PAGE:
Last week, there were some rather significant shifts in the public discourse surrounding macroeconomic policy and challenges made to the orthodox economics taboos that have been used to prevent governments from acting in the best interest of the citizens. First, the Australian treasurer broke away from the government’s previous obsession with fiscal surplus pursuit to announce that for the foreseeable future it was only going to concentrate on jobs and growth. In his statement, he basically refuted all the mainstream macroeconomic claims about fiscal deficits – higher interest rates, lower private investment, lower growth, lower private sector confidence etc. There is really nothing left of the mainstream position now and any politician or economist that tries to resurrect the ‘debt and deficit’ narratives of the past will find it hard gaining the same politician traction that they were able to garner some years ago at the height of the neoliberal period. And, if that was not enough, a former Federal treasurer attacked the ‘high priests’ of the central bank, demanding they buy up government bonds and help the government run “Mountainous” deficits to achieve full employment. The flood gates opened just a bit more after those interventions along the way to jettisoning all the mainstream nonsense that should have been abandoned decades ago.
Many issues that become ‘hot topics’ in public debates are really non-questions despite the heat they raise. All sorts of experts advance views, television current affairs programs trawl over them with various of these experts making careers for themselves, politicians take up hours of their time and our time discussing them, yet, when you really break the issue down – there is nothing much to see. The seemingly very erudite debates, discussions, opinions are all based on false starting premises, which are assumed and rarely discussed. This sort of charade is all the legacy of living in the fictional world created by my profession, which has distorted public discourse so badly that we now have people saying old people should be allowed to die terrible deaths from COVID so the young people can have jobs. These are old people who worked all their lives to help build our nations, who fought in World Wars to defend our freedom from daunting enemies, old people who cared for us personally, and old people who mostly, probably, have the joy of life before them each day they open their eyes, just like any of us. The problem is that the whole construction is based on a false premise: being that there has to be widespread economic damage if we choose to protect the health of our peoples. That premise is based on the failure to understand that the currency-issuing government can attenuate any economic losses if it chooses to adopt appropriate economic policy interventions. The fact that real GDP and employment has fallen significantly this year is testament to a failure to use fiscal capacity. We should be better informed before we get into elaborate but flawed debates that essentially come down to turning one population cohort against another.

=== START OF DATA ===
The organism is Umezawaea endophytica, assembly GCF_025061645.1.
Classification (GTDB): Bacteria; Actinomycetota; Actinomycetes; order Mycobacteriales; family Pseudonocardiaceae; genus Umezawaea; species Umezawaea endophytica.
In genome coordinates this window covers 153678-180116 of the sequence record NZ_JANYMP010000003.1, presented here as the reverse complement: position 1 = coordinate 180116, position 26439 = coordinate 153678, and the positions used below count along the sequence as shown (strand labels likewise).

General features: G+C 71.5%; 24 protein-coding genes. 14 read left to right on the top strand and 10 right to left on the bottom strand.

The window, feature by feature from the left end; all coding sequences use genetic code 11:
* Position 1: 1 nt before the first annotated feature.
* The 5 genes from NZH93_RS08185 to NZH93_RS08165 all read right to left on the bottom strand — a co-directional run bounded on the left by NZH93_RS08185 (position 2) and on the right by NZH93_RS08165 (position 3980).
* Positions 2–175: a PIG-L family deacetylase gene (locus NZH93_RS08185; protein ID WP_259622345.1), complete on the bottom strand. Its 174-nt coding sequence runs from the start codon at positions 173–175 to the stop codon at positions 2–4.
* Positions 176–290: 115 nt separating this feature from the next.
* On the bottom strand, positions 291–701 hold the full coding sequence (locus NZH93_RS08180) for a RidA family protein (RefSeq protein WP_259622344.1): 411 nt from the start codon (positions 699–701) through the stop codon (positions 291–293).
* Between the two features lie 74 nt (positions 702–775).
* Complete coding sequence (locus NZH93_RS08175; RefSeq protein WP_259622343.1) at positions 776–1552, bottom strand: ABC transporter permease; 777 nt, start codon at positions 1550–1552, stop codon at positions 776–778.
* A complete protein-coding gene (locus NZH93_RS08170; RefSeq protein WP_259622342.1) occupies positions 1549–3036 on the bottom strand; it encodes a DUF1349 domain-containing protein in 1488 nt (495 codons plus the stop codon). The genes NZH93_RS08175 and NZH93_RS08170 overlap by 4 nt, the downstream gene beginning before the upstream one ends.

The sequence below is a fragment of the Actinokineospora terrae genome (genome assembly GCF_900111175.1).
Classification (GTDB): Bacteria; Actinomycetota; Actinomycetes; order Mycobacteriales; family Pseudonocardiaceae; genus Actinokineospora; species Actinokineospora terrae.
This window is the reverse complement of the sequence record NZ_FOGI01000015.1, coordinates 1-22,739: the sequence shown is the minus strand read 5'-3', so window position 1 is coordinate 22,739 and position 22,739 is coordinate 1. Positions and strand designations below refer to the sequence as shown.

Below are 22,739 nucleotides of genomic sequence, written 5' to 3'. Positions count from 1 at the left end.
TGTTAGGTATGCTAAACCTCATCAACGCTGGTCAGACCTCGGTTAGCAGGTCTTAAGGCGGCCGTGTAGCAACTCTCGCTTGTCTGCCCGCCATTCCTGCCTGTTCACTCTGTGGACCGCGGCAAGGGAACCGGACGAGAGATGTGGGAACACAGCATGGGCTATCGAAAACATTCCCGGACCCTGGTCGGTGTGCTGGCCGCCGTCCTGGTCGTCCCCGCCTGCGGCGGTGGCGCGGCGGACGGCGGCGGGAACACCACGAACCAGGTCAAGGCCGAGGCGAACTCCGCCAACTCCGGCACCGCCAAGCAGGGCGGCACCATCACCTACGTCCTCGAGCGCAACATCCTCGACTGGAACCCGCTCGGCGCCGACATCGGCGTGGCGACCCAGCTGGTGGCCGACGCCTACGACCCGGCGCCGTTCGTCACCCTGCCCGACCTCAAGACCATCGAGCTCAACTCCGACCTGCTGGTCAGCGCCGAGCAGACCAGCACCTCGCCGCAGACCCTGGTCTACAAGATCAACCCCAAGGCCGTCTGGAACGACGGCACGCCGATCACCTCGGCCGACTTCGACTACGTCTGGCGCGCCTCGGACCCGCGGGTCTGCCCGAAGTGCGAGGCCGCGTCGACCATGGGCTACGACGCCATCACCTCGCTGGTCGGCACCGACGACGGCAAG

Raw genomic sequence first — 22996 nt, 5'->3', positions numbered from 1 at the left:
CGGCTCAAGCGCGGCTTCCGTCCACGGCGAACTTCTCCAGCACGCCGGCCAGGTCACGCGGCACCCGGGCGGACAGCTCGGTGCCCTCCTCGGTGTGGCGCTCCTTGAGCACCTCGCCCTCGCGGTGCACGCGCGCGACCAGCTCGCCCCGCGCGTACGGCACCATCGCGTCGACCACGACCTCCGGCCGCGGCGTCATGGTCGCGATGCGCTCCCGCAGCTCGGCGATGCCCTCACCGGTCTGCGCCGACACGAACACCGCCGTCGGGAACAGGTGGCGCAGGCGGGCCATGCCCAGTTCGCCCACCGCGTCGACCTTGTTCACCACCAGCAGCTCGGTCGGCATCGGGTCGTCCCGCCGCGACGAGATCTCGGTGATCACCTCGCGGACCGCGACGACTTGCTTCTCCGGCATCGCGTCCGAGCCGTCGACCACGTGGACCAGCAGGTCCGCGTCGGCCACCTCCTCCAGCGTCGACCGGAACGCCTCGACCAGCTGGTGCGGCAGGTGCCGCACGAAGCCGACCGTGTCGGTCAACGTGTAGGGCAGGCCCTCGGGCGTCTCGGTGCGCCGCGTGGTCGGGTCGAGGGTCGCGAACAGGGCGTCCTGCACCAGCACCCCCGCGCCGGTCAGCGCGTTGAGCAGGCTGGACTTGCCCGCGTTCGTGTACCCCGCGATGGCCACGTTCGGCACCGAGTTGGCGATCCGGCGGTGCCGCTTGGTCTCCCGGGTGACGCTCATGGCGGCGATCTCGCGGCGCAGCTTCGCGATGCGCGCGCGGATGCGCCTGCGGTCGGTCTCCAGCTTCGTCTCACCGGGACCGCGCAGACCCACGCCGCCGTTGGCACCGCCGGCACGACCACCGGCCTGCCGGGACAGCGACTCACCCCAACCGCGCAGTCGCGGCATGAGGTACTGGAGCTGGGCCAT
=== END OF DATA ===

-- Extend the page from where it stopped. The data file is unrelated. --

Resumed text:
This is Part 5 of my on-going examination of the concept of ‘duty to work’ and how it was associated with the related idea of a ‘right to work’. In Part 4, I demonstrated that the dual concepts were long-standing ideas and the emergence of neoliberalism distorted their meaning by, one, abandoning the commitment by governments to facilitating the right to work, and, two, perverting the meaning of duty to work. Neoliberalism thus has broken the nexus between the ‘right to work’ responsibilities that the state assumed in the social democratic period and the ‘duty to work’ responsibilities that are imposed on workers in return for income support. That break abandons the binding reciprocity that enriched our societies. In this part, I examine the way in which full employment and work has been treated within the justice literature to extend the notion of reciprocity that we discussed in Part 4. In Part 5 I will consider how this bears on discussions about basic income and coercion.